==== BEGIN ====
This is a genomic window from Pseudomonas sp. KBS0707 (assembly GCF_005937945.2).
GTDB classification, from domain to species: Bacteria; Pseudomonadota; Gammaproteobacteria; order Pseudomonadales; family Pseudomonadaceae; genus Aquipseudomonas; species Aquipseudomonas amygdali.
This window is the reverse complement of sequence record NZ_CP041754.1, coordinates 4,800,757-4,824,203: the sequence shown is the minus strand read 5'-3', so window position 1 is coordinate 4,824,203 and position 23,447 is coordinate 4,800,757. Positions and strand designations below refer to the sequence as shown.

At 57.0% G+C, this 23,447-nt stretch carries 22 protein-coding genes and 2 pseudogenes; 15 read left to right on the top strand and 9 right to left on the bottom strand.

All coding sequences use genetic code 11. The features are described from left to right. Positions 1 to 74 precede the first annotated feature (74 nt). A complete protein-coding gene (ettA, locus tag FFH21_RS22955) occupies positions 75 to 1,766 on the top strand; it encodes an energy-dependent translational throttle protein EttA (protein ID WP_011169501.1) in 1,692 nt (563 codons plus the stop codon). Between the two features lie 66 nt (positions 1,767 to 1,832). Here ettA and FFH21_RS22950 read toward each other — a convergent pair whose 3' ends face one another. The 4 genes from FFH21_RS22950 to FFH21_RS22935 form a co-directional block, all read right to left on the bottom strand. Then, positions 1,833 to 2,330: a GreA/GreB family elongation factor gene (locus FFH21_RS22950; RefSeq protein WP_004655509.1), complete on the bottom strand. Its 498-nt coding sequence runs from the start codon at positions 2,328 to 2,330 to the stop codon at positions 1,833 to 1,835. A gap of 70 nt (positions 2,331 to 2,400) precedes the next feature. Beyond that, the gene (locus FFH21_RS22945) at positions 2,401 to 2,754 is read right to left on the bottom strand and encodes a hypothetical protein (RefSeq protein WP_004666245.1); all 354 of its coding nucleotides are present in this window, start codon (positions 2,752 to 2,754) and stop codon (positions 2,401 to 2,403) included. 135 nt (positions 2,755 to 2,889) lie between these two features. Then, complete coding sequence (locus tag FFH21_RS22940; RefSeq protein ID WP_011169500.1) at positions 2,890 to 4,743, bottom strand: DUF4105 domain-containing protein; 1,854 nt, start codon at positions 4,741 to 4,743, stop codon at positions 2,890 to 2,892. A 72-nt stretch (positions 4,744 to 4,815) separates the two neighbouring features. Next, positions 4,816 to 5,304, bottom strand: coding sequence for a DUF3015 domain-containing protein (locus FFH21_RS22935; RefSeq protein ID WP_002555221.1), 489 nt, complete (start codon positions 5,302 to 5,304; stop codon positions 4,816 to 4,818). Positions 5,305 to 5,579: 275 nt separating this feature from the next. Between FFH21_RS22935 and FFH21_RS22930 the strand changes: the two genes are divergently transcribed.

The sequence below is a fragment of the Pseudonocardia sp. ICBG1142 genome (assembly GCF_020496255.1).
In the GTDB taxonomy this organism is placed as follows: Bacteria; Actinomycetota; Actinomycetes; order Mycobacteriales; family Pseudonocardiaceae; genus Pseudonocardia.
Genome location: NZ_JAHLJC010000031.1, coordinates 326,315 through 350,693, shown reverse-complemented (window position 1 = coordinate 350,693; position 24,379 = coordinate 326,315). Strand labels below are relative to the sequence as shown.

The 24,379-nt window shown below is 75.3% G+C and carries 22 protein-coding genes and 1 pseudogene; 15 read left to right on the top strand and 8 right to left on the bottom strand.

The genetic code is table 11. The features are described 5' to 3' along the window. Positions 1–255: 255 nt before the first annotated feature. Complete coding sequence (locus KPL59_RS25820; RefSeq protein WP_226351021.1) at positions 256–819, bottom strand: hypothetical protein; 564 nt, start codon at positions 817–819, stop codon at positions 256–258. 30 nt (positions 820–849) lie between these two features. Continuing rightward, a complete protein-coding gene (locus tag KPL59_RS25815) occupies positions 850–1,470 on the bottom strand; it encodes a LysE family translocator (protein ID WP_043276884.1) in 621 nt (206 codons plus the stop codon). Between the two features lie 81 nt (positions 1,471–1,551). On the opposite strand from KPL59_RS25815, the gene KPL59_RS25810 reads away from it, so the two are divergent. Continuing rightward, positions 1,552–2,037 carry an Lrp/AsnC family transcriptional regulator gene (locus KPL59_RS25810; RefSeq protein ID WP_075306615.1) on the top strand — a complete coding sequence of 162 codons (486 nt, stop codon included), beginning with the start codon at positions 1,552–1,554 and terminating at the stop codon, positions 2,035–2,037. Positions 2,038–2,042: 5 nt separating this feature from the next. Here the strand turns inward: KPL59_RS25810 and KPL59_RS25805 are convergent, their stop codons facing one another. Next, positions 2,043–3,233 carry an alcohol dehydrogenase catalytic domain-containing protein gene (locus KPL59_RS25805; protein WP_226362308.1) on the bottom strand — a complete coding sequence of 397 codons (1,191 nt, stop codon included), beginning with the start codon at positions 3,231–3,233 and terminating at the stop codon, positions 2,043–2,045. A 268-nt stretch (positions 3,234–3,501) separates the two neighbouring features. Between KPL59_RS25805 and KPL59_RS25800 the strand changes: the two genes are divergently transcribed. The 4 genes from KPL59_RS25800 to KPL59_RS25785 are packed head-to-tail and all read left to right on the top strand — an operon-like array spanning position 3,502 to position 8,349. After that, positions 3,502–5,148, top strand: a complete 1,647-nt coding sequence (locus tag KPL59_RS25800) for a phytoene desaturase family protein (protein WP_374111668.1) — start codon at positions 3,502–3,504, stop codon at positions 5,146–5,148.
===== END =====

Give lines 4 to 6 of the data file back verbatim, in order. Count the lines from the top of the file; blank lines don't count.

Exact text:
At 57.0% G+C, this 23,447-nt stretch carries 22 protein-coding genes and 2 pseudogenes; 15 read left to right on the top strand and 9 right to left on the bottom strand.

All coding sequences use genetic code 11. The features are described from left to right. Positions 1 to 74 precede the first annotated feature (74 nt). A complete protein-coding gene (ettA, locus tag FFH21_RS22955) occupies positions 75 to 1,766 on the top strand; it encodes an energy-dependent translational throttle protein EttA (protein ID WP_011169501.1) in 1,692 nt (563 codons plus the stop codon). Between the two features lie 66 nt (positions 1,767 to 1,832). Here ettA and FFH21_RS22950 read toward each other — a convergent pair whose 3' ends face one another. The 4 genes from FFH21_RS22950 to FFH21_RS22935 form a co-directional block, all read right to left on the bottom strand. Then, positions 1,833 to 2,330: a GreA/GreB family elongation factor gene (locus FFH21_RS22950; RefSeq protein WP_004655509.1), complete on the bottom strand. Its 498-nt coding sequence runs from the start codon at positions 2,328 to 2,330 to the stop codon at positions 1,833 to 1,835. A gap of 70 nt (positions 2,331 to 2,400) precedes the next feature. Beyond that, the gene (locus FFH21_RS22945) at positions 2,401 to 2,754 is read right to left on the bottom strand and encodes a hypothetical protein (RefSeq protein WP_004666245.1); all 354 of its coding nucleotides are present in this window, start codon (positions 2,752 to 2,754) and stop codon (positions 2,401 to 2,403) included. 135 nt (positions 2,755 to 2,889) lie between these two features. Then, complete coding sequence (locus tag FFH21_RS22940; RefSeq protein ID WP_011169500.1) at positions 2,890 to 4,743, bottom strand: DUF4105 domain-containing protein; 1,854 nt, start codon at positions 4,741 to 4,743, stop codon at positions 2,890 to 2,892. A 72-nt stretch (positions 4,744 to 4,815) separates the two neighbouring features. Next, positions 4,816 to 5,304, bottom strand: coding sequence for a DUF3015 domain-containing protein (locus FFH21_RS22935; RefSeq protein ID WP_002555221.1), 489 nt, complete (start codon positions 5,302 to 5,304; stop codon positions 4,816 to 4,818). Positions 5,305 to 5,579: 275 nt separating this feature from the next. Between FFH21_RS22935 and FFH21_RS22930 the strand changes: the two genes are divergently transcribed.

The sequence below is a fragment of the Pseudonocardia sp. ICBG1142 genome (assembly GCF_020496255.1).